In the midst of a public health crisis, when communities are asked to stay at home to stay safe, home is not a safe place for many intimate partner violence (IPV) victims. Law enforcement agencies and advocates across the country are facing the increasing needs of communities to address intimate partner violence. Jurisdictions across the country have already begun to observe spikes in IPV. The National Network for Safe Communities has been closely following these conversations and recognizes the frustration and fear that police departments, courts, prosecutors, and advocates are experiencing on behalf of survivors.
The National Network for Safe Communities and experts from around the country are working to share what they’re seeing and how they’re addressing intimate partner violence in the context of COVID-19.
On April 13, 2020, the National Network hosted a virtual panel on maintaining a robust response to IPV during the era of COVID-19 and ways to continue to keep survivors safe. The goal was to bring together experts in the field and discuss ways to protect the most vulnerable victims, identify enforcement and sanctions for those who cause harm, and innovate system responses both during this current social distancing period and for any other periods in the future.
Hillar Moore has been serving as District Attorney of East Baton Rouge since 2009. Hillar is the former President of the Louisiana District Attorney’s Association and he has served on the Board of Directors for the National District Attorneys Association. He most recently has been appointed to the President’s Commission on Law Enforcement and the Administration on Justice and currently serves as Co-Chair of Violent Crime Committees.
Ruth Glenn is the President and CEO of the National Coalition Against Domestic Violence. She has worked and volunteered in the domestic violence field for over 25 years. Ruth is also a survivor of domestic violence. She has served on many domestic violence program and funding boards, provided hundreds of presentations on domestic violence victimization and survival, and has testified before the Colorado State legislature and the U.S. Congress.
Michael Green is the Executive Deputy Commissioner of the New York State Division of Criminal Justice Services. He leads the agency whose mission is to enhance public safety by providing resources and services that inform decision-making and improve the quality of the criminal justice system. Prior to joining DCJS, he served for 25 years in the Monroe County District Attorney’s Office, including eight years as the elected District Attorney.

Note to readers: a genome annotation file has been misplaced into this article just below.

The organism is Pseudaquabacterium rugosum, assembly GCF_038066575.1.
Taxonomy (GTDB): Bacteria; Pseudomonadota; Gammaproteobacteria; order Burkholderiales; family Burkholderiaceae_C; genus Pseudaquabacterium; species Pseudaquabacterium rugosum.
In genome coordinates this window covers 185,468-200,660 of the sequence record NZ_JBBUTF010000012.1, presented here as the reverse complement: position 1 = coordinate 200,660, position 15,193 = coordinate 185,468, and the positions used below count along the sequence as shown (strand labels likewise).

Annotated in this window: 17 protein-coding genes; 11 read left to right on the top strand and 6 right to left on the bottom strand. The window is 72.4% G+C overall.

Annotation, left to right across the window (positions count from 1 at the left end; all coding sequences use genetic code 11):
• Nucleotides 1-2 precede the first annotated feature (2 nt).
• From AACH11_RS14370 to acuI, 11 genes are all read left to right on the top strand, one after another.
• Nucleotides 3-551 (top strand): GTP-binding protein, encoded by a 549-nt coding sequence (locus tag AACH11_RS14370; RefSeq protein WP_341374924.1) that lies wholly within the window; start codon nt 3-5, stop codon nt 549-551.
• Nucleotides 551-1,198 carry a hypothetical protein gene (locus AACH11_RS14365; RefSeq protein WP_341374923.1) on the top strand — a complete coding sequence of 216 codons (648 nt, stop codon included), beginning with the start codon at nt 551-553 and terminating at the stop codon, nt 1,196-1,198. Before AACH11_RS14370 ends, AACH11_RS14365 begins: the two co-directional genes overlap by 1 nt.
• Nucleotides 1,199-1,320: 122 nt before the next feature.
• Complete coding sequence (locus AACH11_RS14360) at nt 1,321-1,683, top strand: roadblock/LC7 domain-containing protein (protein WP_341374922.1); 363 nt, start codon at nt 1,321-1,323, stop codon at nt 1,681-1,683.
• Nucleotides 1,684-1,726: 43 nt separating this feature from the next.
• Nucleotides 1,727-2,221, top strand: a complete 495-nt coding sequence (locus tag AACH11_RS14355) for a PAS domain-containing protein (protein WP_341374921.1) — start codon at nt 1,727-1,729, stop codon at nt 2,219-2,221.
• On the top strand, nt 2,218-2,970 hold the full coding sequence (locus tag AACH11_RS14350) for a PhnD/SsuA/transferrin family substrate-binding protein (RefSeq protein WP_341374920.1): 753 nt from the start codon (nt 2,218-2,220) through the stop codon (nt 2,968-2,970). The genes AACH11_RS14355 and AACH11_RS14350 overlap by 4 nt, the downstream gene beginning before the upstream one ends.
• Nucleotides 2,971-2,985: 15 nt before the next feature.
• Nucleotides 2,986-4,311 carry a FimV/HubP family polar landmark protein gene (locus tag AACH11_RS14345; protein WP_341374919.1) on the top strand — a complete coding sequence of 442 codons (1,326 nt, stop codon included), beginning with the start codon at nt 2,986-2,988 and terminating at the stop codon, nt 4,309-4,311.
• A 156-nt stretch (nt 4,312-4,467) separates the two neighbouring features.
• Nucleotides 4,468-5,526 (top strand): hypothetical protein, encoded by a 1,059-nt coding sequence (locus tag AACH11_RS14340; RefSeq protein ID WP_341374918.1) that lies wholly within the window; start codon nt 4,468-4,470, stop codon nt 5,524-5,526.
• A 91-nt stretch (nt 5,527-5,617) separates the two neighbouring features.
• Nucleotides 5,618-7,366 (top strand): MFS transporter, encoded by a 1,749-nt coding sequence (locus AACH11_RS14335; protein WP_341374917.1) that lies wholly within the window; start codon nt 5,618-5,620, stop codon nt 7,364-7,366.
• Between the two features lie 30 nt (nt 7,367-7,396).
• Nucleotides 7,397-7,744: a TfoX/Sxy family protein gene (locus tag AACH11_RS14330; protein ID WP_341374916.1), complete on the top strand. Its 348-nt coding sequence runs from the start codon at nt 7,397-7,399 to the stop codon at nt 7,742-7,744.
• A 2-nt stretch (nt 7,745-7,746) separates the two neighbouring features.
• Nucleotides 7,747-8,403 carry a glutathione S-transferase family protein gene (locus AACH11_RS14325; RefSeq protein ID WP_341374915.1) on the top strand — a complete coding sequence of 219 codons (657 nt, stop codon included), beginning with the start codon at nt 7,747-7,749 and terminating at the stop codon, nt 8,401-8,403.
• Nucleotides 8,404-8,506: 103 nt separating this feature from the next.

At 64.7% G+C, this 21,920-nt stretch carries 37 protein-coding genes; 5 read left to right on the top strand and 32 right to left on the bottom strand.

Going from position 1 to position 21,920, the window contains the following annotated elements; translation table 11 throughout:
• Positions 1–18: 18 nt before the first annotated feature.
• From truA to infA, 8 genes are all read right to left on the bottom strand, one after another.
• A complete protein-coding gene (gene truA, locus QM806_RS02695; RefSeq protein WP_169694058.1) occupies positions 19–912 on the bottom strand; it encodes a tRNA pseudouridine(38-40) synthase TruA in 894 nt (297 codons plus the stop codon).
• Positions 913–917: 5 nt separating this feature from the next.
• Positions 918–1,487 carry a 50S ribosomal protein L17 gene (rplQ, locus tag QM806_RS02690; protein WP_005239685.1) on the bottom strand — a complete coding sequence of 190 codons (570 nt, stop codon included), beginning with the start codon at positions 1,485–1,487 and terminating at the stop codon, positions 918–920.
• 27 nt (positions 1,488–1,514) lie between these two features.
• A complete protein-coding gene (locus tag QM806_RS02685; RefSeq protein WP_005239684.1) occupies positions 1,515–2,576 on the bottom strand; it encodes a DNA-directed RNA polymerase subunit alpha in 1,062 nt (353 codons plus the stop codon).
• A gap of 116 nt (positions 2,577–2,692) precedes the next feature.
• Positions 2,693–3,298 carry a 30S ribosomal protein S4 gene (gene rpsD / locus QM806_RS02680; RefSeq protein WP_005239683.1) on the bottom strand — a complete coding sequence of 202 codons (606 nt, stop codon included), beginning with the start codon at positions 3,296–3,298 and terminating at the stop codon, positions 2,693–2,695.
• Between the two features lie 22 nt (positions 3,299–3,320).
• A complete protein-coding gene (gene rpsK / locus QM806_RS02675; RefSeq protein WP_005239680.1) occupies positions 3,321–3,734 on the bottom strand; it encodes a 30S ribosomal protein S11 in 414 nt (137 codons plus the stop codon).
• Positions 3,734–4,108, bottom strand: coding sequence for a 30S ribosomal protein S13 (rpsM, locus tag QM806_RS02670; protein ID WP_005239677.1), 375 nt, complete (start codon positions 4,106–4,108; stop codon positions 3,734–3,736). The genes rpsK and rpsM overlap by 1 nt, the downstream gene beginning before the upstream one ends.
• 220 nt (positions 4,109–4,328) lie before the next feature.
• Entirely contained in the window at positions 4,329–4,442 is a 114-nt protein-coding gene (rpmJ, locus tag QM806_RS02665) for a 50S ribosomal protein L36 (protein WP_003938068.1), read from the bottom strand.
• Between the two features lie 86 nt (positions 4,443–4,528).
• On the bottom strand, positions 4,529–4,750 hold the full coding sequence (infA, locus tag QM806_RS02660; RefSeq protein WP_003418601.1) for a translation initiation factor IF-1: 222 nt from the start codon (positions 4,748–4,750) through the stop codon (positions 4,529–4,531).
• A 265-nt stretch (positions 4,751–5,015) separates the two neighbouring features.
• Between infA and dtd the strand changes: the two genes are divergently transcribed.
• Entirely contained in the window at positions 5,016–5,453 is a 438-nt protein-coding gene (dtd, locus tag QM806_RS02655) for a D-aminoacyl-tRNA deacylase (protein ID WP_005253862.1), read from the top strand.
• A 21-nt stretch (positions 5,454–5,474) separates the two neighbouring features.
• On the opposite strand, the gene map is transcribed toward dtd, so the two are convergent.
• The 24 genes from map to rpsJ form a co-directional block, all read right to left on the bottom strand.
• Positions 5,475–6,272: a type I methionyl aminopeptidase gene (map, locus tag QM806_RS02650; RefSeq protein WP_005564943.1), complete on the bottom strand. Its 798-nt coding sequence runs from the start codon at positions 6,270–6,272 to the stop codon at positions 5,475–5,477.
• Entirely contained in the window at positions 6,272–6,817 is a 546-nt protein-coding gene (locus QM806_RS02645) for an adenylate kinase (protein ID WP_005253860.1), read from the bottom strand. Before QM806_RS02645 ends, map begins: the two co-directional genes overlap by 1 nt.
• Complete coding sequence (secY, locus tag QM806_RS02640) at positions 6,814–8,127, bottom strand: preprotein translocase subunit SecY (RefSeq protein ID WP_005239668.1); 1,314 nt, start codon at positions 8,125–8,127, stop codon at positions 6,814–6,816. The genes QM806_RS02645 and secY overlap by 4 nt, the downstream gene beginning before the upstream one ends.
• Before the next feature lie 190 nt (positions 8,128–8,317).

Aileen Robinson is the Domestic Violence Operations Coordinator at the Chicago Police Department. Aileen has developed many best practices programs and has been recognized for her work locally, nationally, and internationally. She has been working at the Chicago Police Department for the past 21 years. In addition to her work at the Department, Aileen is an adjunct professor at National Louis University and is a consultant to a local subsidized housing community where she addresses incidents of IPV.
Rachel Teicher is the Director of the Intimate Partner Violence Intervention at the National Network for Safe Communities. Rachel has worked in the domestic violence and sexual assault fields for nearly 20 years. Prior to working at the NNSC, Rachel worked as the Director of Strategic Coordination and as Director of Economic Empowerment at the New York City Mayor’s Office to End Gender Based Violence. At the Mayor’s Office she helped develop new initiatives in collaboration with various community partners to address a wide range of survivor concerns.
David M. Kennedy is the Director of the National Network for Safe Communities, a project of the Center for Crime Prevention and Control at John Jay College of Criminal Justice in New York, NY. He led the Boston Gun Project, whose “Operation Ceasefire” intervention was responsible for a 63 percent reduction in youth homicide victimization and has since been effectively implemented in numerous cities as the Group Violence Intervention (GVI). His work in Boston won the Ford Foundation Innovations in Government award; the Herman Goldstein International Award for Problem-Oriented Policing, and the International Association of Chiefs of Police Webber Seavey Award. He developed the Drug Market Intervention (DMI) which also won an Innovations in Government Award. He helped design and field the Justice Department’s Strategic Approaches to Community Safety Initiative, the Treasury Department’s Youth Crime Gun Interdiction Initiative, and the Bureau of Justice Assistance’s Drug Market Intervention Program.
He co-founded the National Network for Safe Communities, an alliance of more than 50 jurisdictions committed to strategies that combine the best of law enforcement and community-driven approaches to improve public safety, minimize arrests and incarceration, enhance police legitimacy, and rebuild relationships between law enforcement and distressed communities.